If you’ve been keeping an eye on MONOCHROME Watches, and I sort of expect you have, you might have seen this handsome little devil pop up before. It’s the latest model coming from Lebois & Co., a revived historic name closely linked to Airain thanks to its Dutch owner Tom van Wijlick. Reviving a name from the past is never easy, but Tom has been steadily building an interesting range of mechanical watches under both brands. We’re already familiar with the Airain Type 20 and Sous Marine, for instance, as well as the Lebois & Co. Avantgarde Date and Venturist, for that matter. So with the Heritage Chronograph being on and off my wrist for a couple of months now, it’s about time I share my personal experience with it.
Lebois & Co. is one of those names that ceased operations in the early 1970s, around the time the quartz crisis would come into full swing and wipe out a staggering number of brands. It was originally founded in 1934 by a member of the Dodane family, Raymond Dodane. This family of watchmakers and entrepreneurs is quite well-known in the industry, mainly through the Dodane brand although that was far from all they did (Airain being another example of their work). Production of Lebois & Co. watches stopped in 1972 and from then on, the brand remained dormant for almost 40 years. In 2014, Dutch entrepreneur and watch collector Tom van Wijlick thought it was time to venture into the unknown world of watchmaking for himself. He and his wife were already familiar with the Lebois & Co. name after stumbling upon a beautiful vintage watch sometime earlier.
Roughly a year after that pivotal decision, the Lebois & Co. name was successfully revived through a Kickstarter campaign. By then, Tom had managed to secure the rights to the name and started building his own watchmaking legacy. The first watch was the Avantgarde Date, a modern interpretation of a dressy time-and-date watch. The Avantgarde Date was launched in three crowdfunded editions with a black, silver or blue dial. Following the success of the first collection, Tom stepped up his game and introduced the Venturist in 2018. This automatic Observatoire Chronométrique certified tool watch showed which direction Lebois & Co. would be going, but not necessarily in terms of watch designs.
Building a community
Instead, the Venturist came with the option to become a shareholder of the company, which is an unexpected move in the watchmaking industry. Sure, we’re not talking about Rolex or Patek Philippe but giving up a part of your ownership in combination with the sale of a watch is surprising, to say the least. Regardless, it is exactly the type of community-based thinking that Tom has embraced in his work to revive both Lebois & Co. and Airain. Following the Venturist, a rendition of the historical Airain Type 20 pilots chronograph was introduced. This was done through a dedicated campaign aimed at getting people involved in the decision-making process. People could vote on several key aspects the watch should have, such as the type of movement or the material for the crystal. The next step would be to vote on specific design elements, for instance, or the type of straps. After the design was locked in, people could make a pre-order to ensure they were among the first to receive the new watch.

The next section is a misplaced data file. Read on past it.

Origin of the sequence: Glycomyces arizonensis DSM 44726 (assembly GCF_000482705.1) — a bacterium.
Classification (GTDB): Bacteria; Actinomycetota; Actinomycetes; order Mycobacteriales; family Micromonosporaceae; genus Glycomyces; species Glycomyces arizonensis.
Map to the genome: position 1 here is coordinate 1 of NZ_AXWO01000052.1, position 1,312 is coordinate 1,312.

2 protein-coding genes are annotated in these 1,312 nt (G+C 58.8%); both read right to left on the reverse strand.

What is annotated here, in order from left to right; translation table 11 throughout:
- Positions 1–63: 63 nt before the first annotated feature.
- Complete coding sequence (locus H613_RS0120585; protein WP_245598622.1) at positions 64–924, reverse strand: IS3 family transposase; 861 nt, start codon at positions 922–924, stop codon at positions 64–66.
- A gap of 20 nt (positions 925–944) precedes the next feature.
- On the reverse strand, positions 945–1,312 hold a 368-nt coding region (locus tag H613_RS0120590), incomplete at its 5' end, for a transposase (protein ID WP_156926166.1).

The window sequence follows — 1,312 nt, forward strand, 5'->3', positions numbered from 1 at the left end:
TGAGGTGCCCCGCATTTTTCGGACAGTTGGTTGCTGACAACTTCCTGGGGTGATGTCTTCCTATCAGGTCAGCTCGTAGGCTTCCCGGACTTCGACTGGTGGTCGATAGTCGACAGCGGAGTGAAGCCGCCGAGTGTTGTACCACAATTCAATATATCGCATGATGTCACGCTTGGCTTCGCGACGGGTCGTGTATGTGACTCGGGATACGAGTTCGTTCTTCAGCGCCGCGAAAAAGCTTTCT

Tom has also used this inclusive way of thinking for the Lebois & Co. Heritage Chronograph. The first announcement was made in April 2021, which showed the inspiration behind the new collection and offered several design ideas to vote on and the choice between a cam-operated chronograph movement or one with a column wheel. A couple of months later, using the input from the first step in the campaign, Lebois & Co. lined up three case designs and a range of dials. At the end of the year, Tom and his team shared the final 3D designs and the technical details before working towards the prototyping stage in 2022. A few delays along the way, which is to be expected in such a project, pushed back the initial release a little, but by the 2nd quarter of 2023, the first deliveries commenced.
Throughout the entire campaign, there would be regular updates through newsletters, virtual Coffee Catch-Ups and social media exposure. And, of course, the occasional story on MONOCHROME kept things under your attention as well. Doing things this way invites people to join at the very earliest possible moment and experience the entire process of designing, prototyping and realising the birth of a new watch collection. On top of that, people get to have their input on what it eventually looks like! To me, that’s the perfect example of community-based entrepreneurship. Not only getting people excited but getting them actively involved as well!